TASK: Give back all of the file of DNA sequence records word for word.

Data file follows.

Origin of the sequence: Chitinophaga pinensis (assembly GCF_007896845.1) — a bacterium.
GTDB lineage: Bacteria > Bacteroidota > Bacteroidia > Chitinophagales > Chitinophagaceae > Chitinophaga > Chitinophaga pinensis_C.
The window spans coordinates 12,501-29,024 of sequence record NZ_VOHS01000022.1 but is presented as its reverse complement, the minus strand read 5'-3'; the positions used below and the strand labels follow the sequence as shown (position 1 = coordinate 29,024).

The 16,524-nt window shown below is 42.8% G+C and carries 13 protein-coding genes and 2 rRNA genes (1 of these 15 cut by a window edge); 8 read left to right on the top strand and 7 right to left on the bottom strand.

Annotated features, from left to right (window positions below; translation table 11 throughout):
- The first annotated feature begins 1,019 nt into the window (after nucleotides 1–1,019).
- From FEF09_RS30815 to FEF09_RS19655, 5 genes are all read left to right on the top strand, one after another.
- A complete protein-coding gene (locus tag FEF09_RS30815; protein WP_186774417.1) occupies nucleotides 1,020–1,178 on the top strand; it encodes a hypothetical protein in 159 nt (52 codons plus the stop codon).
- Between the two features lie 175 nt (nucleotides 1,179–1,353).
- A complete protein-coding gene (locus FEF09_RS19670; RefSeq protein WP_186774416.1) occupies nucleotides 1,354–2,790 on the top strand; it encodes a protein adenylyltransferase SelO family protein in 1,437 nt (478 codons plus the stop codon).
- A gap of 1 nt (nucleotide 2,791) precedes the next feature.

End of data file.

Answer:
Origin of the sequence: Chitinophaga pinensis (assembly GCF_007896845.1) — a bacterium.
GTDB lineage: Bacteria > Bacteroidota > Bacteroidia > Chitinophagales > Chitinophagaceae > Chitinophaga > Chitinophaga pinensis_C.
The window spans coordinates 12,501-29,024 of sequence record NZ_VOHS01000022.1 but is presented as its reverse complement, the minus strand read 5'-3'; the positions used below and the strand labels follow the sequence as shown (position 1 = coordinate 29,024).

The 16,524-nt window shown below is 42.8% G+C and carries 13 protein-coding genes and 2 rRNA genes (1 of these 15 cut by a window edge); 8 read left to right on the top strand and 7 right to left on the bottom strand.

Annotated features, from left to right (window positions below; translation table 11 throughout):
- The first annotated feature begins 1,019 nt into the window (after nucleotides 1–1,019).
- From FEF09_RS30815 to FEF09_RS19655, 5 genes are all read left to right on the top strand, one after another.
- A complete protein-coding gene (locus tag FEF09_RS30815; protein WP_186774417.1) occupies nucleotides 1,020–1,178 on the top strand; it encodes a hypothetical protein in 159 nt (52 codons plus the stop codon).
- Between the two features lie 175 nt (nucleotides 1,179–1,353).
- A complete protein-coding gene (locus FEF09_RS19670; RefSeq protein WP_186774416.1) occupies nucleotides 1,354–2,790 on the top strand; it encodes a protein adenylyltransferase SelO family protein in 1,437 nt (478 codons plus the stop codon).
- A gap of 1 nt (nucleotide 2,791) precedes the next feature.